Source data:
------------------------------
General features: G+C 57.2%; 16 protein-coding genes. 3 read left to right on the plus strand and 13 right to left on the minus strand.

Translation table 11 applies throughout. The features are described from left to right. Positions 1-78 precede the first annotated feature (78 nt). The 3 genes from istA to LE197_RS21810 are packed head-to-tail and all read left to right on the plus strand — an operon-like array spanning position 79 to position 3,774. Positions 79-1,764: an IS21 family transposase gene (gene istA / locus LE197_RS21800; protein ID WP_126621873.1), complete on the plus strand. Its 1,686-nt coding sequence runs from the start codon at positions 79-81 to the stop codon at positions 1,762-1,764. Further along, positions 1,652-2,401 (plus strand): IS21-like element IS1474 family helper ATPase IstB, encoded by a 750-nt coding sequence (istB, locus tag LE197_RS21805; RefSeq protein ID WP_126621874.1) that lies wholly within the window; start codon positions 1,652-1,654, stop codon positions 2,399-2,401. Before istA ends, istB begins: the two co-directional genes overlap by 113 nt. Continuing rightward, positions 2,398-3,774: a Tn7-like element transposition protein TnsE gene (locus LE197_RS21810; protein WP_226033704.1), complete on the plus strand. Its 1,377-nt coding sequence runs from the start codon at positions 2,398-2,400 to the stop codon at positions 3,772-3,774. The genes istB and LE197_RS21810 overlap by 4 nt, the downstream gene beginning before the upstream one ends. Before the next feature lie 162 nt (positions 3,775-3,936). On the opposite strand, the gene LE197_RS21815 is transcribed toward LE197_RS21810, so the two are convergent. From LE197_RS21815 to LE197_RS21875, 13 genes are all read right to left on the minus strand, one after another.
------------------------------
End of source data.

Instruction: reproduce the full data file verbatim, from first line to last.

General features: G+C 57.2%; 16 protein-coding genes. 3 read left to right on the plus strand and 13 right to left on the minus strand.

Translation table 11 applies throughout. The features are described from left to right. Positions 1-78 precede the first annotated feature (78 nt). The 3 genes from istA to LE197_RS21810 are packed head-to-tail and all read left to right on the plus strand — an operon-like array spanning position 79 to position 3,774. Positions 79-1,764: an IS21 family transposase gene (gene istA / locus LE197_RS21800; protein ID WP_126621873.1), complete on the plus strand. Its 1,686-nt coding sequence runs from the start codon at positions 79-81 to the stop codon at positions 1,762-1,764. Further along, positions 1,652-2,401 (plus strand): IS21-like element IS1474 family helper ATPase IstB, encoded by a 750-nt coding sequence (istB, locus tag LE197_RS21805; RefSeq protein ID WP_126621874.1) that lies wholly within the window; start codon positions 1,652-1,654, stop codon positions 2,399-2,401. Before istA ends, istB begins: the two co-directional genes overlap by 113 nt. Continuing rightward, positions 2,398-3,774: a Tn7-like element transposition protein TnsE gene (locus LE197_RS21810; protein WP_226033704.1), complete on the plus strand. Its 1,377-nt coding sequence runs from the start codon at positions 2,398-2,400 to the stop codon at positions 3,772-3,774. The genes istB and LE197_RS21810 overlap by 4 nt, the downstream gene beginning before the upstream one ends. Before the next feature lie 162 nt (positions 3,775-3,936). On the opposite strand, the gene LE197_RS21815 is transcribed toward LE197_RS21810, so the two are convergent. From LE197_RS21815 to LE197_RS21875, 13 genes are all read right to left on the minus strand, one after another.